The global economy completed Q1 with another solid showing in March. The global composite PMI, covering both manufacturing and services, rose marginally from 53.1 to 53.5 last month and spent the first quarter close to the long-term average. The Eurozone’s modest recovery continues with the region’s four largest economies – Germany, France, Italy and Spain – all posting composite readings above 50. But a lot more is needed to put a dent in the region’s considerable economic problems.
The US is getting over the cold winter with new business picking up in both services and manufacturing. In the UK, the exceptionally strong pace of job creation may have further left to run with the employment component in the services PMI remaining above the long-run average. Elsewhere, Japan’s economic recovery continued into March although it will be interesting to see how this month’s VAT hike impacts sentiment next month. And more generally, the ingredients for a sustained recovery in Japan remain absent.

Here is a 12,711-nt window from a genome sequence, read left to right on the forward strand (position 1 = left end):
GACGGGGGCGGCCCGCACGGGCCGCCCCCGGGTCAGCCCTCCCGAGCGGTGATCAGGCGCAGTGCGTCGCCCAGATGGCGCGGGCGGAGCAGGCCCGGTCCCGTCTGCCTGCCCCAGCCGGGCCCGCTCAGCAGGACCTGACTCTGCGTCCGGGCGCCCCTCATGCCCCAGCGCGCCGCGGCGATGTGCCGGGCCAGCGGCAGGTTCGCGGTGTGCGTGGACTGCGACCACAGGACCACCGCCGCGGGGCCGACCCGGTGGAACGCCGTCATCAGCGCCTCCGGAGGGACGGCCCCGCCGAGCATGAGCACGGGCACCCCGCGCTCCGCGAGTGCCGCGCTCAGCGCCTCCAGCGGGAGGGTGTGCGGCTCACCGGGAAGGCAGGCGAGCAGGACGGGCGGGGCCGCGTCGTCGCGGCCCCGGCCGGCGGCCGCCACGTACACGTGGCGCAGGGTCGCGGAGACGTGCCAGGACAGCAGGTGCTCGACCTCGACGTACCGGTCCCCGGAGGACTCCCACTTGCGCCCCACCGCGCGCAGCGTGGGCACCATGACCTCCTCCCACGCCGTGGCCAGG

The disappointing news, as has become the norm, is to be found in emerging markets. The heatmap of manufacturing activity shows three straight months of solid red against China. The economy continued to slow in Q1 with a 7.4 percent year on year rise after a 7.7 percent gain in Q4 2013. The ongoing weakness in the PMIs suggests a further slowdown is yet to come. We continue to believe this is a necessary and inevitable outcome of China’s transition to a less credit intensive form of growth, which is only just underway.